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Ancient Chiefdoms of the Tombigbee

Written by John H. Blitz

Publication Year: 1993

A Dan Josselyn Memorial Publication

Within the last 50 years archaeologists have discovered that around the 10th century A.D., native southeastern peoples began a process of cultural change far more complex than anything that had occurred previously. These late prehistoric societies—known as Mississippian—have come to be regarded as chiefdoms. The chiefdoms are of great anthropological interest because in these kinds of societies social hierarchies or rank and status were first institutionalized.

Ancient Chiefdoms of the Tombigbee focuses on both the small- and large-scale Mississippian societies in the Tombigbee-Black Warrior River region of Alabama and Mississippi. Exploring the relationships involving polity size, degree of social ranking, and resource control provides insights into cycles of chiefdom development and fragmentation. Blitz concludes that the sanctified, security maintenance roles of communal food storage management and war leadership were a sufficient basis for formal chiefly authority but insufficient for economically based social stratification.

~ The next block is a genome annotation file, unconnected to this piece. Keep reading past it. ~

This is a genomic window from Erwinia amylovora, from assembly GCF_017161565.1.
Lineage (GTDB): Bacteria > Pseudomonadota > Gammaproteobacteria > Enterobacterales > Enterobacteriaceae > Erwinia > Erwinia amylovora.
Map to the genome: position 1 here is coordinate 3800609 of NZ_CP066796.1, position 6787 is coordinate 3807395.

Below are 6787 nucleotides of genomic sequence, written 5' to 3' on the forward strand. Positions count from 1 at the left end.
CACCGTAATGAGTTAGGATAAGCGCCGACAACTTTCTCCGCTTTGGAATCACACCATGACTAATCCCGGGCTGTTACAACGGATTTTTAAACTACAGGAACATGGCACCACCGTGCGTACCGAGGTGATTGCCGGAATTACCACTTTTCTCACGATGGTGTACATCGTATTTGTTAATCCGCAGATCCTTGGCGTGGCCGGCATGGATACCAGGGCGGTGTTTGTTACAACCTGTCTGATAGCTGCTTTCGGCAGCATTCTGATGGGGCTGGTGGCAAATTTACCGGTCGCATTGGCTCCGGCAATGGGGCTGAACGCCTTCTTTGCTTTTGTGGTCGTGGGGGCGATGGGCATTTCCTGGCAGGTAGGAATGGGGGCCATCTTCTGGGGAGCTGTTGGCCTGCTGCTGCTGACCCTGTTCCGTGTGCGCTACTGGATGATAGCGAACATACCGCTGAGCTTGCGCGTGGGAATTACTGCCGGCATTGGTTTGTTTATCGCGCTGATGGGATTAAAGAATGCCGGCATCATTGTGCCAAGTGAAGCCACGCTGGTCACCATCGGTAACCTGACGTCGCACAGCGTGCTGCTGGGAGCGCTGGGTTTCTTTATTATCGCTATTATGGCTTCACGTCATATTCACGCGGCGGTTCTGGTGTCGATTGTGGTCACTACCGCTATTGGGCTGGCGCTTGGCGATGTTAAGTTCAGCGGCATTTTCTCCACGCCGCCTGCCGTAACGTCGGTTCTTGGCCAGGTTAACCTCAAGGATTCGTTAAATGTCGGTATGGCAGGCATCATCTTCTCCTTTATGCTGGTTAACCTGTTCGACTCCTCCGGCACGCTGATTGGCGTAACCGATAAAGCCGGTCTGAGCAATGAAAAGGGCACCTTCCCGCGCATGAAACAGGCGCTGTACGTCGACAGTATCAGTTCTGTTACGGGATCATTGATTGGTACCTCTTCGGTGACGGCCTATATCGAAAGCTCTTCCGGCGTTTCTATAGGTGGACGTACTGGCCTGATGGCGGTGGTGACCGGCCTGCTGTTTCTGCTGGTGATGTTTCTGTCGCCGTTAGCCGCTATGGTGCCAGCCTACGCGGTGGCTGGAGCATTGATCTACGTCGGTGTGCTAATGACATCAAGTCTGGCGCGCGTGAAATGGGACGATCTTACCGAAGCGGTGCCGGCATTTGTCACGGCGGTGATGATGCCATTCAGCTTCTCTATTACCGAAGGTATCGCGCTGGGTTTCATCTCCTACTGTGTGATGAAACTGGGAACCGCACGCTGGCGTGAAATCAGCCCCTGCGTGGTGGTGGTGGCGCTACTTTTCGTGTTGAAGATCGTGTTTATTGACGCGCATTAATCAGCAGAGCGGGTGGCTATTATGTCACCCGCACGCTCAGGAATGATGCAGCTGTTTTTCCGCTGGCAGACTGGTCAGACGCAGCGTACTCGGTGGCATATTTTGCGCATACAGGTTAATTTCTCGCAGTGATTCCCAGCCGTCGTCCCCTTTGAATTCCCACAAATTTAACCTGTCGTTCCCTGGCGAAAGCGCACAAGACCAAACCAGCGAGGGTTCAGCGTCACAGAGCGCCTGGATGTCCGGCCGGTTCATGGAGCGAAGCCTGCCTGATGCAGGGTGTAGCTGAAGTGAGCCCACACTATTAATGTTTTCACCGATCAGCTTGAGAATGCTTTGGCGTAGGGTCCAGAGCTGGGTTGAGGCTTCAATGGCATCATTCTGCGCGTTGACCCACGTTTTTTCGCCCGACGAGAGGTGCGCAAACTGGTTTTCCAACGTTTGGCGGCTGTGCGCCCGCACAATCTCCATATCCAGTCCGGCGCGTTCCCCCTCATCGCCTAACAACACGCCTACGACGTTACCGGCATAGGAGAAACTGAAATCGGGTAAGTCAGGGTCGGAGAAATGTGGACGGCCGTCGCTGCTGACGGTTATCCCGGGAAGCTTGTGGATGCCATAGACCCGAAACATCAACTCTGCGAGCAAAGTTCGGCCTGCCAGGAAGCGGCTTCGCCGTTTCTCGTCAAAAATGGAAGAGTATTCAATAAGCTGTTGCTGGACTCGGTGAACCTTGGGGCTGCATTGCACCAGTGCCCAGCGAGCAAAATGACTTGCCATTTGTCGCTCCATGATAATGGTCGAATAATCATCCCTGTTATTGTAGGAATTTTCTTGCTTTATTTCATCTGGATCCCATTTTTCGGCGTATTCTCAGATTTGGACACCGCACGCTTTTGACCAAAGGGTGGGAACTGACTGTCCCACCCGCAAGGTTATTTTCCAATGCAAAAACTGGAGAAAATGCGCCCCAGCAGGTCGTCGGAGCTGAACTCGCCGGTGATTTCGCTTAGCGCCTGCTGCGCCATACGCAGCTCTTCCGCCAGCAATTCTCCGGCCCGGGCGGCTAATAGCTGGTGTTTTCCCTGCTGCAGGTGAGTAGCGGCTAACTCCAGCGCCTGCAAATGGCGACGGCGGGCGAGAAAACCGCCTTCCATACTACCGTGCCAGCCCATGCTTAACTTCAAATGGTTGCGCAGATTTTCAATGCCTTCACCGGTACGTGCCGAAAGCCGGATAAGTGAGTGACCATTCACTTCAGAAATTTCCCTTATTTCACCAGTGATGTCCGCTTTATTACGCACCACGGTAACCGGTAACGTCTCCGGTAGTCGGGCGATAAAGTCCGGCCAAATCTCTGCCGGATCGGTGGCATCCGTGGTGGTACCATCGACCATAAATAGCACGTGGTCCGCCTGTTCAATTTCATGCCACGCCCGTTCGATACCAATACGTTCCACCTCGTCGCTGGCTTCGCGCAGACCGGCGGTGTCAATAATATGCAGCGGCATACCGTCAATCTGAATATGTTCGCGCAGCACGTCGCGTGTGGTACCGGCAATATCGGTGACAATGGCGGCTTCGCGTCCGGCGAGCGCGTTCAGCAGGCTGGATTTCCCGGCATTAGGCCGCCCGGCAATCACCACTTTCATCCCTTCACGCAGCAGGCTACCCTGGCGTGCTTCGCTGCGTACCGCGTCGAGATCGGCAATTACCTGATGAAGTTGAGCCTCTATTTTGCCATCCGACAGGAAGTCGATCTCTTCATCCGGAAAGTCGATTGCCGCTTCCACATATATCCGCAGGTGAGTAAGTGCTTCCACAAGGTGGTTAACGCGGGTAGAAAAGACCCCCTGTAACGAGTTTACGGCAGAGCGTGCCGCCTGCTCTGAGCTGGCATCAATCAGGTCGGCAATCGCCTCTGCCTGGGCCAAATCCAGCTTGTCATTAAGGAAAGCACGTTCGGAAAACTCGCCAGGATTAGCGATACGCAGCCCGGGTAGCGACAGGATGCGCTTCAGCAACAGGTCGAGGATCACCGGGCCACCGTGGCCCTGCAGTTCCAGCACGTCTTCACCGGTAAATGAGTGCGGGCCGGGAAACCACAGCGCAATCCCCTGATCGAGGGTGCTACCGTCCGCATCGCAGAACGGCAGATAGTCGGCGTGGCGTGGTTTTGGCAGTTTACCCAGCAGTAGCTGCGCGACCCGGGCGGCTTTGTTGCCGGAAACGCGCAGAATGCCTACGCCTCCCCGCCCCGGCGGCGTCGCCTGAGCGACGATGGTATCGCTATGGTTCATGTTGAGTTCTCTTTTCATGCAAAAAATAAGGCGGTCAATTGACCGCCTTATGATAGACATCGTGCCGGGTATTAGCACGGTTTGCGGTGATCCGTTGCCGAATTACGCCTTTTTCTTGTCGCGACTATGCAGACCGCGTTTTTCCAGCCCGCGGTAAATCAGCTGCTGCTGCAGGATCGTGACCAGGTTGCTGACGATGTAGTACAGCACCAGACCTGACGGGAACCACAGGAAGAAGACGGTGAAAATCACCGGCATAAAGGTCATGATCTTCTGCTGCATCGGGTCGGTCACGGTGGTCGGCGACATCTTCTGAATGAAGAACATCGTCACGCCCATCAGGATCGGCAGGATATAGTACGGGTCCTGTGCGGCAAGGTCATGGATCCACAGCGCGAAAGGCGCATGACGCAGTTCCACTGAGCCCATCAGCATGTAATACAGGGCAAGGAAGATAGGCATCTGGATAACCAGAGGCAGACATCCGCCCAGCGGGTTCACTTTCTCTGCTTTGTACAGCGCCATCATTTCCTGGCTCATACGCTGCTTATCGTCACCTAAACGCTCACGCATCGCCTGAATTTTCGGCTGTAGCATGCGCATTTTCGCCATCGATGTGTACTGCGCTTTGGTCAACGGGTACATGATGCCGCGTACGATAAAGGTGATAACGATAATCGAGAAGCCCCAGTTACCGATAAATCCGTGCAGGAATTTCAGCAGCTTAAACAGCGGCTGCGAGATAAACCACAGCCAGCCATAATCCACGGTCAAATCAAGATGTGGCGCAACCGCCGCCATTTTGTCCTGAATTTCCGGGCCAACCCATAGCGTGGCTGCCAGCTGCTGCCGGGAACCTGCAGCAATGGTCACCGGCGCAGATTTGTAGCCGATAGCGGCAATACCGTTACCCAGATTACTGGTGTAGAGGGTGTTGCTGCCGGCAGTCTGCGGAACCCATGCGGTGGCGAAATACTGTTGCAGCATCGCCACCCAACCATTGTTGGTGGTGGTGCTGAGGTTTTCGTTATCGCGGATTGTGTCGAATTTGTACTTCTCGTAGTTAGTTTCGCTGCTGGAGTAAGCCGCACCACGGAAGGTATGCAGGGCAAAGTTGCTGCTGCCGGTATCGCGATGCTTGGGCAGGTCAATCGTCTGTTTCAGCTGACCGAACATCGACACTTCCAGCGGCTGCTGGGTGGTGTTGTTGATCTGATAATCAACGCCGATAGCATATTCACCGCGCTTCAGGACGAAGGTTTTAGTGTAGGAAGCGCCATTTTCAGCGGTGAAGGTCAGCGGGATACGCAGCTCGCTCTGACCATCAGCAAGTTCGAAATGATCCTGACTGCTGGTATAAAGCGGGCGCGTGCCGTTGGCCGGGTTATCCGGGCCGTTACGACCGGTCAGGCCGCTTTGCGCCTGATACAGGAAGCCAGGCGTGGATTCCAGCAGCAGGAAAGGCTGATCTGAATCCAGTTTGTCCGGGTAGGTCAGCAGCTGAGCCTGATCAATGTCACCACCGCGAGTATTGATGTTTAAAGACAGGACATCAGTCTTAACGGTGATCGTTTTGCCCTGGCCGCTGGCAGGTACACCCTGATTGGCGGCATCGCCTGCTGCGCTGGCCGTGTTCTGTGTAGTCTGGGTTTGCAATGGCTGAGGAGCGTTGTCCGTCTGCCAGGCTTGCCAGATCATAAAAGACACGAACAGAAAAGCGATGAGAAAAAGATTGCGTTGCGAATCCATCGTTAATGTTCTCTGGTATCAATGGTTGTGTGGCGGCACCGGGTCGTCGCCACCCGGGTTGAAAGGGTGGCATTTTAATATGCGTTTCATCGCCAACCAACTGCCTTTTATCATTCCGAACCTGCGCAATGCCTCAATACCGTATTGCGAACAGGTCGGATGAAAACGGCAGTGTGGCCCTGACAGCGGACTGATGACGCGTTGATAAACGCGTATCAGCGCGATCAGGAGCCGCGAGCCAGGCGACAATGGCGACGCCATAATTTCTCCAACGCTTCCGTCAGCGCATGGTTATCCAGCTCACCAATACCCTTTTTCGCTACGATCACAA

Published by: The University of Alabama Press


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p. v

Tables and Figures

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pp. vii-x

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pp. xi-xii

It has been said that many who are attracted to archaeology are driven by a deep-seated desire to satisfy some unconscious feeling of loss. Whether this is often so, I cannot say. My own experience with archaeology has been marked not by loss but by gain, and the greatest gain has been the acquaintance of many people who have enthusiastically aided and motivated me in my personal exploration of the past. I take this opportunity to express my deepest gratitude to all of them....